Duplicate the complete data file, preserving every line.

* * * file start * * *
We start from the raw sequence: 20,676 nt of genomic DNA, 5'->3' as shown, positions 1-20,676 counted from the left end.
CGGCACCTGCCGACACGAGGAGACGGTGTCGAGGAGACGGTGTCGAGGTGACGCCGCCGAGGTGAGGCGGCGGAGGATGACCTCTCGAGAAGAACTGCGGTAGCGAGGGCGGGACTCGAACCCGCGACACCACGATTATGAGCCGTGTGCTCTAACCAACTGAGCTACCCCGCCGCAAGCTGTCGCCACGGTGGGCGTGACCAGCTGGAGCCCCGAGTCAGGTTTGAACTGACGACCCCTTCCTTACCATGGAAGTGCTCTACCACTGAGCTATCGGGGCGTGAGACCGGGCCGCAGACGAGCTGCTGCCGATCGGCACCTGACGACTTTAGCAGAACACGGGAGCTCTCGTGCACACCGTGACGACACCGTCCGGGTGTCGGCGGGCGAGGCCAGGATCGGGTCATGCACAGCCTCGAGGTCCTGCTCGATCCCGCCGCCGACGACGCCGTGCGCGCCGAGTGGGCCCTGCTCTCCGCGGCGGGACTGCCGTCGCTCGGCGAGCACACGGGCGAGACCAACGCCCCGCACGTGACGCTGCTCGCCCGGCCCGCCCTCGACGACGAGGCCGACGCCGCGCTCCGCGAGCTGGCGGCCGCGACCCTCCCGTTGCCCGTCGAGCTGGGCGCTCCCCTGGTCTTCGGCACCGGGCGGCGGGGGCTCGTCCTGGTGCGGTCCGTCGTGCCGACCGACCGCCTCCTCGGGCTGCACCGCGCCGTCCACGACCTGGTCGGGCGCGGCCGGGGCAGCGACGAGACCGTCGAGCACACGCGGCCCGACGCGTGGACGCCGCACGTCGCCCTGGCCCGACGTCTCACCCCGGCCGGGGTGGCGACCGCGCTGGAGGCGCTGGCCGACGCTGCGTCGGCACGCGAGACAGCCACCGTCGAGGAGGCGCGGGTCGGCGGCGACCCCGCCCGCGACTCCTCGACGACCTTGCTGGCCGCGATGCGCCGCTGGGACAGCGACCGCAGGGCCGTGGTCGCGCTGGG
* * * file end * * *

We start from the raw sequence: 20,676 nt of genomic DNA, 5'->3' as shown, positions 1-20,676 counted from the left end.
CGGCACCTGCCGACACGAGGAGACGGTGTCGAGGAGACGGTGTCGAGGTGACGCCGCCGAGGTGAGGCGGCGGAGGATGACCTCTCGAGAAGAACTGCGGTAGCGAGGGCGGGACTCGAACCCGCGACACCACGATTATGAGCCGTGTGCTCTAACCAACTGAGCTACCCCGCCGCAAGCTGTCGCCACGGTGGGCGTGACCAGCTGGAGCCCCGAGTCAGGTTTGAACTGACGACCCCTTCCTTACCATGGAAGTGCTCTACCACTGAGCTATCGGGGCGTGAGACCGGGCCGCAGACGAGCTGCTGCCGATCGGCACCTGACGACTTTAGCAGAACACGGGAGCTCTCGTGCACACCGTGACGACACCGTCCGGGTGTCGGCGGGCGAGGCCAGGATCGGGTCATGCACAGCCTCGAGGTCCTGCTCGATCCCGCCGCCGACGACGCCGTGCGCGCCGAGTGGGCCCTGCTCTCCGCGGCGGGACTGCCGTCGCTCGGCGAGCACACGGGCGAGACCAACGCCCCGCACGTGACGCTGCTCGCCCGGCCCGCCCTCGACGACGAGGCCGACGCCGCGCTCCGCGAGCTGGCGGCCGCGACCCTCCCGTTGCCCGTCGAGCTGGGCGCTCCCCTGGTCTTCGGCACCGGGCGGCGGGGGCTCGTCCTGGTGCGGTCCGTCGTGCCGACCGACCGCCTCCTCGGGCTGCACCGCGCCGTCCACGACCTGGTCGGGCGCGGCCGGGGCAGCGACGAGACCGTCGAGCACACGCGGCCCGACGCGTGGACGCCGCACGTCGCCCTGGCCCGACGTCTCACCCCGGCCGGGGTGGCGACCGCGCTGGAGGCGCTGGCCGACGCTGCGTCGGCACGCGAGACAGCCACCGTCGAGGAGGCGCGGGTCGGCGGCGACCCCGCCCGCGACTCCTCGACGACCTTGCTGGCCGCGATGCGCCGCTGGGACAGCGACCGCAGGGCCGTGGTCGCGCTGGG